Like many justices, John Roberts has made some good decisions and some atrocious ones. He is conservative, but he’s also more in tune with popular opinion than others on the bench. He is very, very smart. And he is not a Trumpist hack. The Constitution allows him to “preside” over the proceedings. Most experts assume he will be aloof, like William Rehnquist during the Clinton trial. But no one really knows. If Mitch McConnell pulls some shit, would it really be ridiculous to expect Roberts to shut it down? After all, it’s not just the fate of the republic on the line here—Roberts’s own legacy is also at stake. For all we know, the ghost of Roger B. Taney came to him in a dream.

5. Will any of the GOP Senators be compelled to recuse?

Val Demmings, one of the House impeachment managers, has already demanded that McConnell do so, as he has been impartial. But I would be shocked if this actually happened. This seems like a way to make Mitch seem like more of a Trumpist collaborator, to give the press something to write about, to push that narrative.

6. How will the new revelations from Lev Parnas be integrated into the trial?

Parnas is a middling mobster who exchanged text messages about what looks like an assassination attempt on the ambassador to Ukraine. He’s only singing now because the feds have him dead to rights. And yet, he is a compelling witness, and wow is he dropping bombs. Will Schiff reveal more than what has previously been reported? Because he certainly knows stuff, and this would be the perfect opportunity.

7. What antics will Mitch McConnell pull to scuttle a fair trial?

McConnell is the Bill Belichick of the Senate. He knows the rules better than anyone, he knows the loopholes, and he knows how best to exploit them. Scuttling the trial while not damaging GOP control of the Senate comprises his greatest challenge (cut to Merrick Garland smiling sadly). He will try to shoot the moon.

8. Will witnesses be called? If so, which ones?

Will the Republicans call Joe Biden and Hunter Biden? Will the Bidens appear if called? Will Roberts overrule and not allow them to? What about the “Three Amigos” and the other Trump minions? Rudy Giuliani? Lev Parnas? Heck, can President Zelensky testify?

9. If Mike Pompeo, Mike Pence, Rudy Giuliani, or Rick Perry appear as witnesses, will they take the Fifth?

Because they are all clearly complicit. And, as Trump likes to point out, only criminals take the Fifth.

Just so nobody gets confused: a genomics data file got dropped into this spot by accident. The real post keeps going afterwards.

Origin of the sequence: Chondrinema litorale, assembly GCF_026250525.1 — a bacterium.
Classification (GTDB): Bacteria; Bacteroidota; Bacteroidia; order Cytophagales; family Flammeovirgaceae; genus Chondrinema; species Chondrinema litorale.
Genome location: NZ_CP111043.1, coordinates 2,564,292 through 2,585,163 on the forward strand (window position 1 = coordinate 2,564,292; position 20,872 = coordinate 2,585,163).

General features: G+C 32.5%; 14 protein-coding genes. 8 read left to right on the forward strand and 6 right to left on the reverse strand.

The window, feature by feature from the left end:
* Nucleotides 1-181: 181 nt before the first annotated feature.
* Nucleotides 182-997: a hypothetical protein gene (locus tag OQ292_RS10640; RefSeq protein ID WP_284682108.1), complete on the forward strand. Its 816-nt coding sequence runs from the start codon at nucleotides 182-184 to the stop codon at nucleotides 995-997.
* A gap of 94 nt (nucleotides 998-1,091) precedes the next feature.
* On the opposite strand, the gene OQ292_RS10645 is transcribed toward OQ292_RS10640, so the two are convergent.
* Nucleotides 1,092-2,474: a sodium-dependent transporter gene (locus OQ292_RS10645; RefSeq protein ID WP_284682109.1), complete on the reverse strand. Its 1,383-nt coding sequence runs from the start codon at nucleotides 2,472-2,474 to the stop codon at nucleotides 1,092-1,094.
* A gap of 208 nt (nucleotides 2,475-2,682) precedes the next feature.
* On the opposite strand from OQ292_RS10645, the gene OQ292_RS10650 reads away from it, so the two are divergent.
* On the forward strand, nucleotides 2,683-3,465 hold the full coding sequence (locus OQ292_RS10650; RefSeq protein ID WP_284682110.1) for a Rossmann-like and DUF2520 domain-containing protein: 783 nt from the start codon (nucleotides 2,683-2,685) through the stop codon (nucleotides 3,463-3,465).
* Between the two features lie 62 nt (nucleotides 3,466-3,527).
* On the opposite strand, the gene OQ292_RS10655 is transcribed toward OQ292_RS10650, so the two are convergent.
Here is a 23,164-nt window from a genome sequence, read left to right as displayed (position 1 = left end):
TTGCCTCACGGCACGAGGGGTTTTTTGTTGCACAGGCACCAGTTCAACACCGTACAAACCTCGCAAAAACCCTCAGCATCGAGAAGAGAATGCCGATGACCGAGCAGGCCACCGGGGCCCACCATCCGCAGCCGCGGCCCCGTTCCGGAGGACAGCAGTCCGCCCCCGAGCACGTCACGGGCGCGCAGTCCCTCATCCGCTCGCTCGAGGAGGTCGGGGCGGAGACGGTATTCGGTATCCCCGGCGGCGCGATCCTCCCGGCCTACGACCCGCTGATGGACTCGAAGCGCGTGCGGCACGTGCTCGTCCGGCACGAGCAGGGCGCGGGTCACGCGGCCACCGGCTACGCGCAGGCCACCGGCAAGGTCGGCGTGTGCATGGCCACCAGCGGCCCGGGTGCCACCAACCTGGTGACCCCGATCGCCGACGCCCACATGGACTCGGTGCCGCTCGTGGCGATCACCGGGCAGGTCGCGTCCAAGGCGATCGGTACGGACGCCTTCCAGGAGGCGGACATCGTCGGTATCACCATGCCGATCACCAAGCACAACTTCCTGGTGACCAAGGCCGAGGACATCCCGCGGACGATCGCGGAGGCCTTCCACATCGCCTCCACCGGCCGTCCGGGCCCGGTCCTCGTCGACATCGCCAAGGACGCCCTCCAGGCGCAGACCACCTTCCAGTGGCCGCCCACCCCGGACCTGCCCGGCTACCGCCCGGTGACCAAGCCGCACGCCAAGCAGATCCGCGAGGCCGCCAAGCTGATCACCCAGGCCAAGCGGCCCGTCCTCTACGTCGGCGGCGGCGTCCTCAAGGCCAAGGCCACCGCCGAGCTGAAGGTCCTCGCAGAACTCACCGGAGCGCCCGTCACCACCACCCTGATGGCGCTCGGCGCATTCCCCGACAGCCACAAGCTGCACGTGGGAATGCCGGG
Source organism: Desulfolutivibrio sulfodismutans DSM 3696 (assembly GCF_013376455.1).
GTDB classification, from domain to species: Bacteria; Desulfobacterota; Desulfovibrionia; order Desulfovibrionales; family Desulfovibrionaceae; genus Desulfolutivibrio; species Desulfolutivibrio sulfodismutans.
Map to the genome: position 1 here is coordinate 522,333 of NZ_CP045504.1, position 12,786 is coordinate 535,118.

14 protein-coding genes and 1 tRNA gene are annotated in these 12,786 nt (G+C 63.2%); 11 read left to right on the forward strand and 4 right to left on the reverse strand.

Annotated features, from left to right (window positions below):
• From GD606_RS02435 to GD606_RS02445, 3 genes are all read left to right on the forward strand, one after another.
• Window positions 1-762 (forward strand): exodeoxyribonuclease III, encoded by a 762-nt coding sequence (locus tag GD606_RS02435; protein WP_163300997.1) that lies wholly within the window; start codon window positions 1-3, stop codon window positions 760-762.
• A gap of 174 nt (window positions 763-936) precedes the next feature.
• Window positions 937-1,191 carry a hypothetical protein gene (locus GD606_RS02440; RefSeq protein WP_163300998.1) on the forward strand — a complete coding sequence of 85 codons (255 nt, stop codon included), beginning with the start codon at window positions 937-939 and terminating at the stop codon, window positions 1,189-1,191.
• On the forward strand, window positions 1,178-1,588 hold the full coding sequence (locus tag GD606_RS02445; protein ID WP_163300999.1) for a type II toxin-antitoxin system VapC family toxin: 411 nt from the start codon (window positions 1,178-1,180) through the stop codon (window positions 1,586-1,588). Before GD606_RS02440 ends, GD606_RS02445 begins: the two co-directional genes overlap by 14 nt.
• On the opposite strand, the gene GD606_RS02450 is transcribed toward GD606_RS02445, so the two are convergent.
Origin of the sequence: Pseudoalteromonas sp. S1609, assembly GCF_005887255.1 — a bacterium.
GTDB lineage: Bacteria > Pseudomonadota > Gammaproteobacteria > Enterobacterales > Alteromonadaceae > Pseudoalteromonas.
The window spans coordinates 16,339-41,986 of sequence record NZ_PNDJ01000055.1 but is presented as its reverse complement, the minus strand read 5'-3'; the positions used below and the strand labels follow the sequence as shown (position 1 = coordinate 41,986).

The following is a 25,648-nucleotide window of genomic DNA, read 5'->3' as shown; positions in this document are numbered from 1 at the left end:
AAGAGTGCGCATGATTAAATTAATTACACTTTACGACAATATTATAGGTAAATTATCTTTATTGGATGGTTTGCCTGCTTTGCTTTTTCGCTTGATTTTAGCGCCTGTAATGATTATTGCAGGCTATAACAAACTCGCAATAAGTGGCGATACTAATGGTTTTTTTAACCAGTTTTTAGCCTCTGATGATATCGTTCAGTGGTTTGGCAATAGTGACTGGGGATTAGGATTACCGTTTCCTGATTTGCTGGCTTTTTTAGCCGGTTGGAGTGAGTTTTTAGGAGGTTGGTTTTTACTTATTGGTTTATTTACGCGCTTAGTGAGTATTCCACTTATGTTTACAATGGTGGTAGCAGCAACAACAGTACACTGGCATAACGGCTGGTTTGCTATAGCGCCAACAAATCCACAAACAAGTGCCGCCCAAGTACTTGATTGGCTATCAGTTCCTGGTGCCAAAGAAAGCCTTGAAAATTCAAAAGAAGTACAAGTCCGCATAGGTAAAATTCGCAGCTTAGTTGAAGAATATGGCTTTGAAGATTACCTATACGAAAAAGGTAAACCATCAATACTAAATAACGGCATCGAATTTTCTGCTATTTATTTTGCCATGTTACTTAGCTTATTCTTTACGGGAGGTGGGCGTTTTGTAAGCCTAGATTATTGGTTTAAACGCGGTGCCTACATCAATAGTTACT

10. Is John Bolton a red herring? A hostile witness? A complete lunatic? All of the above?

Bolton seems like an egomaniacal madman, and while he may know things, I’m not sure his testimony will move the needle. The opposite might be true, of course. But I guess there’s only one way to find out.

11. Will any Republican Senators vote to remove, or will it be a party-line vote, as in the House?

The odds are still on the Senate voting along party lines to acquit Trump, as it acquitted Clinton and Andrew Johnson, the first president to be impeached. But impeachment is ultimately a political process, and if the American people overwhelmingly want Trump gone, even some GOP Senators will have to vote to remove him, or risk losing re-election. So while acquittal is highly likely, it’s hardly carved in stone. Even if the Senate does not remove him, every GOP Senator who votes to excuse the criminal in the White House will have his or her name in the history books as a collaborator and traitor—for as long as the nation survives.

12. Will any Democrats vote to acquit…or just vote “present?”

Lookin’ at you, Bernie.

13. Will Trump appear?

Bill Clinton did not, but he did appear before a grand jury, and that testimony was used in the impeachment trial. Trump gave some written answers to questions posed by Mueller, but he has not testified at all about Ukraine, which is the basis for the charges against him—nor has he allowed any of his subordinates to testify. Doesn’t he have to appear? And if he does, won’t it be the most watched TV event of all time?

Furthermore: will he want to? In his fantasy, Trump would show up heroically, defend himself using all his best words, and immediately be exonerated. The problem is, that’s not what will happen. Once he enters the Senate chamber and takes the stand, he loses control of the narrative forever. Schiff and his team will eviscerate him—and do so completely and totally, and in the most public way possible. It will be Trump’s greatest humiliation in a lifetime full of them. And deep down, he knows it. Which brings us to the final question:

14. Will Trump resign?

I’ve been saying for years now that Trump will eventually resign. If faced with certain humiliation, and public loss of narrative and esteem, he will do what he has always done in his 70 years on earth—run away and play the victim. Trump is, above all else, a coward. Resignation is the coward’s way out. I expect him to take it—but I’ve been wrong before.